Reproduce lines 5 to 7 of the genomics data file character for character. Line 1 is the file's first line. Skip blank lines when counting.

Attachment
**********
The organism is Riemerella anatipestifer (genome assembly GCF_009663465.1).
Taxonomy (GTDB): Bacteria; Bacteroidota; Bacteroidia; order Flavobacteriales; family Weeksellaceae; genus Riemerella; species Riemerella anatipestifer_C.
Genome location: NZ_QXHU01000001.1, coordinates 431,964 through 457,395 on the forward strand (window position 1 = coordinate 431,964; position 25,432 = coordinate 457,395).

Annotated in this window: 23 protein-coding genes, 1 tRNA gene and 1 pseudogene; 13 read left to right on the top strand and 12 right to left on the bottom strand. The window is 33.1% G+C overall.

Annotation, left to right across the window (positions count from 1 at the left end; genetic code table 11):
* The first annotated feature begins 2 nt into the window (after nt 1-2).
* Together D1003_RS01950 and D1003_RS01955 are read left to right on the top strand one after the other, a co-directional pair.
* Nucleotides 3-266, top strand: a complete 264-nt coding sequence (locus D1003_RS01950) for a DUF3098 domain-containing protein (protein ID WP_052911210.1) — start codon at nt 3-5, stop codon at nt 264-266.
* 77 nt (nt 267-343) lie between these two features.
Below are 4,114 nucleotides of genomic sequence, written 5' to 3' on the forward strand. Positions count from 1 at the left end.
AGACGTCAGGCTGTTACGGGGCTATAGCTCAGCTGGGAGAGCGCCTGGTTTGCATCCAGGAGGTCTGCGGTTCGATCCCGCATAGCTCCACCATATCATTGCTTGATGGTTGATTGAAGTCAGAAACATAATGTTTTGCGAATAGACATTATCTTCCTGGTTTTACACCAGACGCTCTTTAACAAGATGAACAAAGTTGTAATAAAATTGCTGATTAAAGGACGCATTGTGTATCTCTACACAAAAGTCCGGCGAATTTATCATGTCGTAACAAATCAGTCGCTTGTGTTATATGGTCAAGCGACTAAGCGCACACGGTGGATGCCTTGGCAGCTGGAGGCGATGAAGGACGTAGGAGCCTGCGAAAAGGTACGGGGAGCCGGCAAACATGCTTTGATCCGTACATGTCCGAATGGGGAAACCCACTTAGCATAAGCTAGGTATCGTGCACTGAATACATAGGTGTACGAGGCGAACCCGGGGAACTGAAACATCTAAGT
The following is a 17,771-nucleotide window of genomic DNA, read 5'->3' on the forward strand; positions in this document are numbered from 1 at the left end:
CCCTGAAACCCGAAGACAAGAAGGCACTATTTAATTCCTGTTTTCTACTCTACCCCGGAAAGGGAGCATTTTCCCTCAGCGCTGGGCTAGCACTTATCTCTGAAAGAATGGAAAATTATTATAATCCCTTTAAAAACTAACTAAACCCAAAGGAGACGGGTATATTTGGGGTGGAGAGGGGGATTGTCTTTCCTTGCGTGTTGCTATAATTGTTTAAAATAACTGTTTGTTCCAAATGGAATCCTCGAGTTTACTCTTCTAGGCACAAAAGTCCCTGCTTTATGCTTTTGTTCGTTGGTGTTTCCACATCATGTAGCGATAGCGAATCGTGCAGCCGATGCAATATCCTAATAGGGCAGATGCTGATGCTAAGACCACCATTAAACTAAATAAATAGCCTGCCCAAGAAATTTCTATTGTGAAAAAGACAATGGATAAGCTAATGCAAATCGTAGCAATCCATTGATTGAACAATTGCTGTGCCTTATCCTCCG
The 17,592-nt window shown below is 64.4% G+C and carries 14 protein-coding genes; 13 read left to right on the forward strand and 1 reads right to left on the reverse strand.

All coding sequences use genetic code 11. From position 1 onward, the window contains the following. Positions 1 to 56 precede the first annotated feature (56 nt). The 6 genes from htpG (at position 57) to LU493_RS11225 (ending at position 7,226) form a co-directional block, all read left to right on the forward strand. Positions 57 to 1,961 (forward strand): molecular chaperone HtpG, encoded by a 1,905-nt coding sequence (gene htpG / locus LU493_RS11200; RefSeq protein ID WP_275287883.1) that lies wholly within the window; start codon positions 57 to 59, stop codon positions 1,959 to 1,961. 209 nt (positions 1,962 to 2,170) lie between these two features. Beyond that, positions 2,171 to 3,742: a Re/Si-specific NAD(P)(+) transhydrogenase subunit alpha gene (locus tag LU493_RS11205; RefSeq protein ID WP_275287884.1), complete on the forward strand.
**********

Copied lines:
Annotation, left to right across the window (positions count from 1 at the left end; genetic code table 11):
* The first annotated feature begins 2 nt into the window (after nt 1-2).
* Together D1003_RS01950 and D1003_RS01955 are read left to right on the top strand one after the other, a co-directional pair.